"Our first ship sailed from New York for San Francisco on Oct. 6, 1848," pointed out Ron Widdows, CEO of APL's parent company, Neptune Orient Lines Ltd (NOL). "One-hundred-sixty years later it's my privilege to wish happy anniversary to the men and women of APL who keep us at the forefront of the shipping industry—and to thank the customers and business partners who support us so well."
Starting in 1848 as the Pacific Mail Steamship Company, APL has a long history of industry firsts, said Widdows. They include:
- The first rail line across Panama—a precursor to the Panama Canal;
- The first regularly scheduled trans-Pacific service;
- The first post-Panamax vessels, which drove trade to the US West Coast;
- The first widespread use of double-stack rail cars, developed by APL;
- The first 45-, 48- and 53-foot ocean containers; and
- The first day-definite, guaranteed delivery of US imports cargo.
APL's predecessor company began life as a US West Coast mail carrier during the California Gold Rush. In 1867 the world was brought closer together when the carrier launched the first regularly scheduled ocean service between San Francisco, Yokohama and Hong Kong. This legacy led to APL's leadership in the trans-Pacific today, says the company.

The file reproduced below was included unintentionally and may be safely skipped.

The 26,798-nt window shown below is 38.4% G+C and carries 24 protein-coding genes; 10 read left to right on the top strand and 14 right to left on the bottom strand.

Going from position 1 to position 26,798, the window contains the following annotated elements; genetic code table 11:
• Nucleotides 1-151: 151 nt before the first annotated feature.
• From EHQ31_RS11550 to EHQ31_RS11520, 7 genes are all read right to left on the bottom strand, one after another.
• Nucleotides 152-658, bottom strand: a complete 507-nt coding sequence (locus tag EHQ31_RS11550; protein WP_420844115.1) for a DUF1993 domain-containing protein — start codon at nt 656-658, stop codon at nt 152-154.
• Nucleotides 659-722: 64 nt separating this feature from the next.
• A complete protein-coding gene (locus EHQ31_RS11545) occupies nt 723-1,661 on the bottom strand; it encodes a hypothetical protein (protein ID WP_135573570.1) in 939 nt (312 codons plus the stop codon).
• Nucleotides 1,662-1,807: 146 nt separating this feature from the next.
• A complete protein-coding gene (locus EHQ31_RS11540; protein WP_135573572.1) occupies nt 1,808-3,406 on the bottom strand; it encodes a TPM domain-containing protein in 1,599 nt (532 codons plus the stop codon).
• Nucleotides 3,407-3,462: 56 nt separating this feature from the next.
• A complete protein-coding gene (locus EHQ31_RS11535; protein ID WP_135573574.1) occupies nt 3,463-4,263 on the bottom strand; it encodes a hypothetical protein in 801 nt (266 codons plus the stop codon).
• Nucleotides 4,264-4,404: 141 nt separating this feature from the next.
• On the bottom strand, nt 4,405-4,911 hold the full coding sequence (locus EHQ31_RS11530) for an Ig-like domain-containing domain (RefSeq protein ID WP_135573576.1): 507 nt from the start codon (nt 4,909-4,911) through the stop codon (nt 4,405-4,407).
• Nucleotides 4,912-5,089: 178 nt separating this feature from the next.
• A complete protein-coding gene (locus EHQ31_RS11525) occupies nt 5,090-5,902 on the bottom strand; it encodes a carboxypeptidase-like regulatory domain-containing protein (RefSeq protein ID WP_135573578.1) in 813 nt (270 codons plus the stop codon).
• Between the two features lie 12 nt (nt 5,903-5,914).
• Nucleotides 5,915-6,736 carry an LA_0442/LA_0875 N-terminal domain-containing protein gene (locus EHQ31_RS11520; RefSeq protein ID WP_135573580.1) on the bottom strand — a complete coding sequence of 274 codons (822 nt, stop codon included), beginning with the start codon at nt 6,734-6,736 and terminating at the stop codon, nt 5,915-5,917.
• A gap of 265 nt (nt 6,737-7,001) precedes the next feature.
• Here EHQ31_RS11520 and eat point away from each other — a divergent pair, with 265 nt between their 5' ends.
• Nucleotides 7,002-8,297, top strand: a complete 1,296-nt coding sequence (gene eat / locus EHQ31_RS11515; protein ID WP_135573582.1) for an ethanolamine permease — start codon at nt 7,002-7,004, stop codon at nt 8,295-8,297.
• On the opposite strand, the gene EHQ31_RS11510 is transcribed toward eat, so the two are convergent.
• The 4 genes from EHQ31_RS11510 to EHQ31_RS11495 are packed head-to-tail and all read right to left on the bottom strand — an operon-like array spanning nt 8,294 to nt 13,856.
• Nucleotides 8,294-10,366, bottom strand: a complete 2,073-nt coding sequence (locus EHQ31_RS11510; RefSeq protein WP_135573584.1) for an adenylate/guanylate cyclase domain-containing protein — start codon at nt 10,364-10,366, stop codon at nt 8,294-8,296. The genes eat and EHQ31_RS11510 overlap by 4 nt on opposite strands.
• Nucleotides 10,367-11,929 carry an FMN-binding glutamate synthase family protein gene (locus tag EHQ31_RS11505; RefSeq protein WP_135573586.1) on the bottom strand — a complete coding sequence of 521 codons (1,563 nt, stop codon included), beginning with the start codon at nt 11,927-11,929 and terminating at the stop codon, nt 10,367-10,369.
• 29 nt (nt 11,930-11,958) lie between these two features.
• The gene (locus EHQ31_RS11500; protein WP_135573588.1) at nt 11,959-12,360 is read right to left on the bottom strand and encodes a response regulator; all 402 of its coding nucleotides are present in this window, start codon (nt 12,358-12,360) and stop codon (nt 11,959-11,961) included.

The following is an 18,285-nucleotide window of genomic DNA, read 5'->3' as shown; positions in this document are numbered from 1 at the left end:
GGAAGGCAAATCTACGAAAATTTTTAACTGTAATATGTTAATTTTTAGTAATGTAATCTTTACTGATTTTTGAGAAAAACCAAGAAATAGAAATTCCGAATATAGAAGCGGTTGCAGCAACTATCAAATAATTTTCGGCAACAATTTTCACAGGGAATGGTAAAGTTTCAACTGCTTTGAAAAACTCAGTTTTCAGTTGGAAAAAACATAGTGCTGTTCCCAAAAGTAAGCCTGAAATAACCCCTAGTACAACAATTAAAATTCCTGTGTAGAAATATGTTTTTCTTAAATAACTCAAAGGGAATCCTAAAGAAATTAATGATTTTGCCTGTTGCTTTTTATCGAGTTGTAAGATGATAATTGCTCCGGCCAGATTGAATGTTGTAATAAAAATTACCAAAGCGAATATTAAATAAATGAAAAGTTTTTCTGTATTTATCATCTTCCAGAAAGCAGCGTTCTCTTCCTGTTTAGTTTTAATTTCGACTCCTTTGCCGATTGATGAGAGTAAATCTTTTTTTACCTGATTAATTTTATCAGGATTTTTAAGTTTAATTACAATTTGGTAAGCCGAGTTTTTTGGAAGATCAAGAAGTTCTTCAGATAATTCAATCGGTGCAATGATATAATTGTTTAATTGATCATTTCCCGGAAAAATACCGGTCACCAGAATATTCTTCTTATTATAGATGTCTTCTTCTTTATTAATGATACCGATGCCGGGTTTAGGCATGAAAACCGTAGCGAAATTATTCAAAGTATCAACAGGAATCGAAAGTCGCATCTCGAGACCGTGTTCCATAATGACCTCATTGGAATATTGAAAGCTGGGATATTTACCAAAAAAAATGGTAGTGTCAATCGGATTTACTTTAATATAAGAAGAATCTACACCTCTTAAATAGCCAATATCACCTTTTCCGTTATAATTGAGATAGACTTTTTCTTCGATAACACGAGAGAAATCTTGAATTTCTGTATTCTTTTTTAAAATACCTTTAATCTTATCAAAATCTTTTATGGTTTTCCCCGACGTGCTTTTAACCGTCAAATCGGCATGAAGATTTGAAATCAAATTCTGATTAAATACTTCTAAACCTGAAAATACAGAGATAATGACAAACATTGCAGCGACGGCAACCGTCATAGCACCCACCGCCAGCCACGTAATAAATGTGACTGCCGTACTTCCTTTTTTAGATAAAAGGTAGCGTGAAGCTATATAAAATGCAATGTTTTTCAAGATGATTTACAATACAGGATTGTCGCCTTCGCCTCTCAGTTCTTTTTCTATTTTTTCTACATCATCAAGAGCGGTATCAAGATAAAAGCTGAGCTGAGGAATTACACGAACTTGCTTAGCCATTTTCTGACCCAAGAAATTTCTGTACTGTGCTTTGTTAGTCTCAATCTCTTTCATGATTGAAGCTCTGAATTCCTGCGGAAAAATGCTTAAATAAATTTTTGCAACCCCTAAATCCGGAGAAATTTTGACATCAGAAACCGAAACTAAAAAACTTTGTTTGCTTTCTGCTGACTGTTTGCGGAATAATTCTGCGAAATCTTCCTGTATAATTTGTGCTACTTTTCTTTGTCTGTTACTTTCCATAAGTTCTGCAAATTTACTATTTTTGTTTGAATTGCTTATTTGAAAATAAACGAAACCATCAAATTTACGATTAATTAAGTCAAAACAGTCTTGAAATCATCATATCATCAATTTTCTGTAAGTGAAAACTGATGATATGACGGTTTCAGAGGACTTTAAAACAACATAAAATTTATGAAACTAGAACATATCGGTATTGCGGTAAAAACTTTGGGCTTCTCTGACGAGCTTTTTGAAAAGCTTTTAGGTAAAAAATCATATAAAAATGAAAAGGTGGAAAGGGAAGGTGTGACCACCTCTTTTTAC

APL currently operates 15 regularly scheduled services connecting Asia with the US. Ten of those services call at West Coast ports in California and Seattle. Five others reach the East Coast through the Panama and Suez canals.
The company points out that while its roots are in the US, it has become a global organization with operations in the world's major trade lanes. The 1997 merger of APL with Singapore-based NOL created a world-scale business, which today operates not only a global container shipping company, but also a global top-10 Terminals business and the APL Logistics supply chain services unit.